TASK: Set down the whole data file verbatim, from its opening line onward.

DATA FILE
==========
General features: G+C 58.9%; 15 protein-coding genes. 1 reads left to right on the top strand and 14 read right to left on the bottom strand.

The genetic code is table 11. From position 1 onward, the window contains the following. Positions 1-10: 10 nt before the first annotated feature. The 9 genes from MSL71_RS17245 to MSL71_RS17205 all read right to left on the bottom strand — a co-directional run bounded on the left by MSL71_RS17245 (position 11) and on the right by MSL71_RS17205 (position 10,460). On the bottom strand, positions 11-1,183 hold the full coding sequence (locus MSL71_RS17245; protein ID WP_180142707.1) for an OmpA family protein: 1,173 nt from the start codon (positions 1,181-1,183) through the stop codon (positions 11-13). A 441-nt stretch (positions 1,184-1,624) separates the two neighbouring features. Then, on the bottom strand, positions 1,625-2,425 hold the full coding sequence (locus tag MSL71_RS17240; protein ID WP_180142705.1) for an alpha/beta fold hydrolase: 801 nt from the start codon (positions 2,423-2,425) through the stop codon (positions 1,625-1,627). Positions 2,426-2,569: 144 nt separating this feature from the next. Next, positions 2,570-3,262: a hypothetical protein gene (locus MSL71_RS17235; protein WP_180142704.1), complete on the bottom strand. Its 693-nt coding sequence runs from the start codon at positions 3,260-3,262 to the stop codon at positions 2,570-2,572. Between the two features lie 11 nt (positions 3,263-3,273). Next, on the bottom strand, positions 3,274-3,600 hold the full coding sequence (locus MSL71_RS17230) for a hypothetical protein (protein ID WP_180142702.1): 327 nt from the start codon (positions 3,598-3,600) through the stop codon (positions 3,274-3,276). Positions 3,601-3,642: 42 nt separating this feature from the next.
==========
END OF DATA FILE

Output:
General features: G+C 58.9%; 15 protein-coding genes. 1 reads left to right on the top strand and 14 read right to left on the bottom strand.

The genetic code is table 11. From position 1 onward, the window contains the following. Positions 1-10: 10 nt before the first annotated feature. The 9 genes from MSL71_RS17245 to MSL71_RS17205 all read right to left on the bottom strand — a co-directional run bounded on the left by MSL71_RS17245 (position 11) and on the right by MSL71_RS17205 (position 10,460). On the bottom strand, positions 11-1,183 hold the full coding sequence (locus MSL71_RS17245; protein ID WP_180142707.1) for an OmpA family protein: 1,173 nt from the start codon (positions 1,181-1,183) through the stop codon (positions 11-13). A 441-nt stretch (positions 1,184-1,624) separates the two neighbouring features. Then, on the bottom strand, positions 1,625-2,425 hold the full coding sequence (locus tag MSL71_RS17240; protein ID WP_180142705.1) for an alpha/beta fold hydrolase: 801 nt from the start codon (positions 2,423-2,425) through the stop codon (positions 1,625-1,627). Positions 2,426-2,569: 144 nt separating this feature from the next. Next, positions 2,570-3,262: a hypothetical protein gene (locus MSL71_RS17235; protein WP_180142704.1), complete on the bottom strand. Its 693-nt coding sequence runs from the start codon at positions 3,260-3,262 to the stop codon at positions 2,570-2,572. Between the two features lie 11 nt (positions 3,263-3,273). Next, on the bottom strand, positions 3,274-3,600 hold the full coding sequence (locus MSL71_RS17230) for a hypothetical protein (protein ID WP_180142702.1): 327 nt from the start codon (positions 3,598-3,600) through the stop codon (positions 3,274-3,276). Positions 3,601-3,642: 42 nt separating this feature from the next.